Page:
I think that every family in Thailand has their own favourite Pad Thai recipe with just a little more of this or a little less of that but the basic Pad Thai recipe is a stir fried combination of rice noodles, eggs, red chillies and beansprouts with prawns and/or chicken and/or tofu, garnished with spring onions, coriander leaves, crushed peanuts and lime juice.
The dish originated in ancient times when Vietnamese traders brought rice noodles to Siam. However, it didn’t become the national dish until the 1930s and 40s when the Prime Minister of the time wanted to preserve the rice supplies for export and encouraged the people to eat noodles instead.
Here’s a really easy Pad Thai recipe for you to try.
- 1 tbsp dried shrimps
- 100g dried rice stick noodles
- 3 tbsp vegetable oil
- 2 eggs, lightly beaten
- 2 garlic cloves, crushed
- 200g small fresh peeled prawns
- 100g bean sprouts
- 2 spring onions chopped lengthwise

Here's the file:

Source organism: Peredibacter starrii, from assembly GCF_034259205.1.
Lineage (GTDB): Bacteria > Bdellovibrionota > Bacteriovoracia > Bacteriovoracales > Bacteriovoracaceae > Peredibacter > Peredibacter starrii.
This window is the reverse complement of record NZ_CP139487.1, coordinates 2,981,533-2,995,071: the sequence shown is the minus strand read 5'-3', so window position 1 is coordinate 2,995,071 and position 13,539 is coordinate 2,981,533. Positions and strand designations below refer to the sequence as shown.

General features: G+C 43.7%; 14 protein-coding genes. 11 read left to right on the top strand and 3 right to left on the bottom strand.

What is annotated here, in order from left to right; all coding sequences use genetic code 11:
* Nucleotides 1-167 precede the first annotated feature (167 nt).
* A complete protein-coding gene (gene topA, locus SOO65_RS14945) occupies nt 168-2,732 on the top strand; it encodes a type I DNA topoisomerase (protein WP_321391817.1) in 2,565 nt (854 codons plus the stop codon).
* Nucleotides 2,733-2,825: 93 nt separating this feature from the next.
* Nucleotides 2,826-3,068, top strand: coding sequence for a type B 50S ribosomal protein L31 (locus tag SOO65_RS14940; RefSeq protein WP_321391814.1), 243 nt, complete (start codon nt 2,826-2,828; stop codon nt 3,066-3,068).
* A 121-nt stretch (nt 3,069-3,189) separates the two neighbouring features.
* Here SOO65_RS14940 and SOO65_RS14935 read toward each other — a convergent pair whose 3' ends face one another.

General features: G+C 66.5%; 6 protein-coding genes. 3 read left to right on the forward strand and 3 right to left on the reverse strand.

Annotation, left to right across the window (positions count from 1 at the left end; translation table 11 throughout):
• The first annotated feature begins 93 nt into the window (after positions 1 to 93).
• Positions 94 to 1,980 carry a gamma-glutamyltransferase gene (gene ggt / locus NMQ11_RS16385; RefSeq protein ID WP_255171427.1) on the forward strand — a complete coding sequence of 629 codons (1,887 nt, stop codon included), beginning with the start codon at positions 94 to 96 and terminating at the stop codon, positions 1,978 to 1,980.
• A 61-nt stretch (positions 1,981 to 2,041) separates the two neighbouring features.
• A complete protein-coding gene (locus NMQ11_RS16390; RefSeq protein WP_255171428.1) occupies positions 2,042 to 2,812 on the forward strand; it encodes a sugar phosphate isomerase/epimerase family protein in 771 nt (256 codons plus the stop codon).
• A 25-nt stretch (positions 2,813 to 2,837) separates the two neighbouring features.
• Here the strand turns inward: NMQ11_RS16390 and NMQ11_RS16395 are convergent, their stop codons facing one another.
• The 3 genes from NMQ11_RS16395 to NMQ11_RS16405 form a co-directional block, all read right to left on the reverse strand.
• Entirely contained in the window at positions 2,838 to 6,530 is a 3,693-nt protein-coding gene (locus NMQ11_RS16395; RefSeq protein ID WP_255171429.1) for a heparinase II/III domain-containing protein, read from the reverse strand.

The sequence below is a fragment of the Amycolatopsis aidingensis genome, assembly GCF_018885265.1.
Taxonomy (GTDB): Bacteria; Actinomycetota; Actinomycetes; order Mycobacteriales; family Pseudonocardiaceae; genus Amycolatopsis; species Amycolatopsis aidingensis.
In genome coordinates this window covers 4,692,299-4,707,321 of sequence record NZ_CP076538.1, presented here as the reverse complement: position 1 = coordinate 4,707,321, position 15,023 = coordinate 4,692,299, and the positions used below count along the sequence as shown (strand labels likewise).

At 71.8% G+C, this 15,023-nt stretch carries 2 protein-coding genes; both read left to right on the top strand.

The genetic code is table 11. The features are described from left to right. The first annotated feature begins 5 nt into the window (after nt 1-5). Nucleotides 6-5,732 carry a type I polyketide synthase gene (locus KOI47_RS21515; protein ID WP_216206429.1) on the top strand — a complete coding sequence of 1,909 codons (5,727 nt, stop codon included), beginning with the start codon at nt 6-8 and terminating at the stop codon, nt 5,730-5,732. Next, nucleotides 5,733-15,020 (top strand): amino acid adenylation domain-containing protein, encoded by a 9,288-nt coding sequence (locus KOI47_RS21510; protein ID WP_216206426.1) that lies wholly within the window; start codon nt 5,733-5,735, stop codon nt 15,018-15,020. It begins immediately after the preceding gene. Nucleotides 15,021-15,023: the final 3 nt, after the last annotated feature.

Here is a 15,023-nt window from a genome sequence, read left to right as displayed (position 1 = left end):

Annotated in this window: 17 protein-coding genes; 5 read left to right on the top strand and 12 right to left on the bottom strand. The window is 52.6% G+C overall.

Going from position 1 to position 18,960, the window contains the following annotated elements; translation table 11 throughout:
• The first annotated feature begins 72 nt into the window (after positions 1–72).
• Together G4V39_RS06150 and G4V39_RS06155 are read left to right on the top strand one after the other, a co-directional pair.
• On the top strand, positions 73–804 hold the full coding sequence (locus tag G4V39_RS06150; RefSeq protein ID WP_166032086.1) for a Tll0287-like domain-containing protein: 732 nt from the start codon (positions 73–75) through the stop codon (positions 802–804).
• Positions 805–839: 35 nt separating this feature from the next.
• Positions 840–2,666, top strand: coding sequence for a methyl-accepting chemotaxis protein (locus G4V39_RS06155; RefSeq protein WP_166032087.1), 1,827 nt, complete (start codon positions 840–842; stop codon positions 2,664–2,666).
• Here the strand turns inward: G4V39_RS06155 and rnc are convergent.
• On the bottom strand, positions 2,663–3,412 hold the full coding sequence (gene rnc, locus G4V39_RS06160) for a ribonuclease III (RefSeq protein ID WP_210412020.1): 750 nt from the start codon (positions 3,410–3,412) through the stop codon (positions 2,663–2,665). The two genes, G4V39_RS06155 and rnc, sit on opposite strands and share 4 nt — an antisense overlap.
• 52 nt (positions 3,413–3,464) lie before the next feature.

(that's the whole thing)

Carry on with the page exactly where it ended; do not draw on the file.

- 2 tbsp lime juice
- 3 tbsp Thai fish sauce (nam pla)
- ½ tsp dried chilli flakes or cayenne
- 1 tbsp tomato ketchup
- 1 tbsp palm sugar or brown sugar if you can’t get it
- 2 tbsp crushed roasted peanuts
- 2 tbsp coriander sprigs
- 1 lime, cut into quarters
- Grind the dried shrimps to a powder in an electric coffee grinder or pestle and mortar.
- Cover the noodles with boiling water and leave for 15 minutes or until “cooked”. Rinse in cold water and drain, then run 1 tsp of oil through the noodles using your fingers.
- To make the omelette, heat a wok until smoking, at 1 tbsp of oil and swirl it around to coat the surface. Add the eggs and swirl again to make a very thin omelette. Using a palette knife, turn it out and slice into strips.
- Heat the remaining oil in the wok. Tip in the garlic and prawns and quickly stir fry.
- Add the noodles, strips of omelette, bean sprouts, spring onions, ground up shrimp powder, lime juice fish sauce, chilli flakes or cayenne, ketchup and sugar, constantly stirring or tossing carefully.
Serve scattered with the coriander leaves and peanuts with the quarters of lime on the side.
Some recipes use chopped or grated shallots instead of spring onions, preserved turnip, tamarind paste and Chinese chives but use the dried shrimp as part of the garnish while others use chicken stock and soy sauce in the sauce but omit the ketchup. It seems to be a matter of personal taste as long as the basics are there
Of course, you can buy commercial Pad Thai sauce in a jar but it’s so easy to make your own and actually much cheaper.